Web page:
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Telstar 28
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992 Posts
There is nothing surprising about this at all. It is a very well known fact that multihulls require much heavier standing rigging than monohulls. This is also the reason the sails on a multihull are usually heavier weight than similarly sized sails on a monohull. This is less the case on trimarans, which will heel a bit more and aren't as stiff as catamarans in general.

Regular inspection of the rigging is a must...but some commerical entities often skimp on it, not realizing the importance of it. I would guess that the rigging on those you mention failed at the bottom, not at the top. The top rigging is often in far better shape than the lower rigging, since it isn't exposed to constant spray and salt the way the lower rigging is.

On catamarans. There is an interesting article in Soundings about the USCG finding a number of rig failures on registered passenger carrying catamarans and ordering extra inspections. The speculation is that most of the cats in question are in warm climates, like Hawaii, get a lot of year round use and rarely have the mast dropped for inspection of the standing rigging. The part that was nost interesting to me is that the CG thought one issue is that on monohulls the heeling of the boat will ease the stress on the standing rigging, whereas multihulls are so stiff that the stresses are higher. It seems like a problem as much of maintenance as design and curable by building heavy enough rigging and inspection, but I never would have thought about requiring stronger rigging in cats before I read the article.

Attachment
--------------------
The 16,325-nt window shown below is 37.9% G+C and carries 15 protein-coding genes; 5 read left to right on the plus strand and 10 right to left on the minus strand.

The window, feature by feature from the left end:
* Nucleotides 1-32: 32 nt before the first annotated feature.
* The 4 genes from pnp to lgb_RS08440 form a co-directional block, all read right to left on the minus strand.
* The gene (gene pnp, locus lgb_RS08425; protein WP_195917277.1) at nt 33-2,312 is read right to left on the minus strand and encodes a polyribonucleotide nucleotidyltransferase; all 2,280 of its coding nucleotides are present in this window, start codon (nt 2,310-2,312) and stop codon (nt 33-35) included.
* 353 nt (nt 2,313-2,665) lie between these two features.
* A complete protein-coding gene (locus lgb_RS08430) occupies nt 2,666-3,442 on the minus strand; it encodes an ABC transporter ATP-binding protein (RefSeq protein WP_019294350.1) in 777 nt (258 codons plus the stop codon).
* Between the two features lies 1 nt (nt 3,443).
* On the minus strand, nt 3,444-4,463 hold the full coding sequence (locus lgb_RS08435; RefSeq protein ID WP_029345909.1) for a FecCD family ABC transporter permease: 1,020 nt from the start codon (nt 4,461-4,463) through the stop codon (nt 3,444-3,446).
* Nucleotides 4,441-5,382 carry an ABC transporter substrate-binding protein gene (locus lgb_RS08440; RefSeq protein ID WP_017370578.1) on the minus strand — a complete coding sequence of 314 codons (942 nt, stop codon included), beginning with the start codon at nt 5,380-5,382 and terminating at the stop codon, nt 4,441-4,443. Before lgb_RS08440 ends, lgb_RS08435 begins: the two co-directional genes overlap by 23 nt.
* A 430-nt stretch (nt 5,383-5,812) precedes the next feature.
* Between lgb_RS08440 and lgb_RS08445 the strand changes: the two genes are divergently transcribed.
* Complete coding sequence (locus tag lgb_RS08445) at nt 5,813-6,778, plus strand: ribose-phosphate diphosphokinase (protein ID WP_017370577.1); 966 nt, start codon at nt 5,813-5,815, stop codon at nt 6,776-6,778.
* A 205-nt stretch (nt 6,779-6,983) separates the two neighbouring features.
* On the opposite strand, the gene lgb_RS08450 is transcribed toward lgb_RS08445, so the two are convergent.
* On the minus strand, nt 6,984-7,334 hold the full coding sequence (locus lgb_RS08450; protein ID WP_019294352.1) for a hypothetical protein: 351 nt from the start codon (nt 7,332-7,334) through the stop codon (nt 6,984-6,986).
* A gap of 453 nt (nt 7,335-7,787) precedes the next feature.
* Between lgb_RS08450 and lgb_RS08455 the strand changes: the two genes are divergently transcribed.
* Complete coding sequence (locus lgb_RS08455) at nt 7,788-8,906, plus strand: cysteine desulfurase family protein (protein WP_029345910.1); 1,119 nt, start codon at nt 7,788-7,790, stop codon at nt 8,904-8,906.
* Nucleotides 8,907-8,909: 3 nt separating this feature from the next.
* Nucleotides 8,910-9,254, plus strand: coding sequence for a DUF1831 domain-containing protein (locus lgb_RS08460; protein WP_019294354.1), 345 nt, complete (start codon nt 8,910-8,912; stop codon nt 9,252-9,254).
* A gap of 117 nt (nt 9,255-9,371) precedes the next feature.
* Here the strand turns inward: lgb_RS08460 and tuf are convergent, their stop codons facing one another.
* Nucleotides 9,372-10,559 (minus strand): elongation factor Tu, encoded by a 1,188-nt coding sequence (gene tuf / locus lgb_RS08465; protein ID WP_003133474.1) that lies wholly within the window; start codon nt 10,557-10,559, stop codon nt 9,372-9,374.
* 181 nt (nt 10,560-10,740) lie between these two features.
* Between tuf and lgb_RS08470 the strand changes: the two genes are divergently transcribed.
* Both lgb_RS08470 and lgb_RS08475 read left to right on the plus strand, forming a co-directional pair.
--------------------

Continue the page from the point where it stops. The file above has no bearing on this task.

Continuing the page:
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Senior Pirate
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Remember that when wind speed doubles, the actual force upon sails and rigging quadruples. As Saildog as repeatedly mentioned, Catamaran rigs can't unload as wind speed increases as the boats don't heel, whereas mono's are able to spill the wind from their sails by heeling.

My mantra is to always reef early.

Rigs in general must be inspected from time to time as wire rigging will fatigue over time.

In general, there is no difference in disaster incidents or insurance claims between multihulls and monohulls. There's a multihull sailor who worked for the NTSB who posted this in the SSCA message boards where this is fairly well documented. The real issue is when a monohull sinks, it disappears. When a cat or a tri goes over it turns out to be a great photo op, as the boats float and the crew generally survives.
 

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Bringing this thread back from time. A couple weekends ago I was sailing a Catalina 355. Wind was on all day long. We were a couple miles out of SanDiego harbor. I dont see many multihulls sailing around. But this guy caught my eye when he was just hauling the mail right on buy then out of site. My Wife looked at me and said, we have to sail one of those. Seas were about 3-6 feet. Wind 12kts, gusts to 25kts plus. I have herd that a good multihull is a very capable boat. Any owners here in the SanDiego area?
 

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Shhh..... don't tell anyone. If word were to get around, the next thing you know we won't be able to afford a good catamaran!
Good stuff. As it turns out. I cant afford to buy a good new multihull.
They are just as costly as a nice blue water mono hull.
So.... I just signed up to take my ASA 104 AND 114 on a Leopard 38.:D
 
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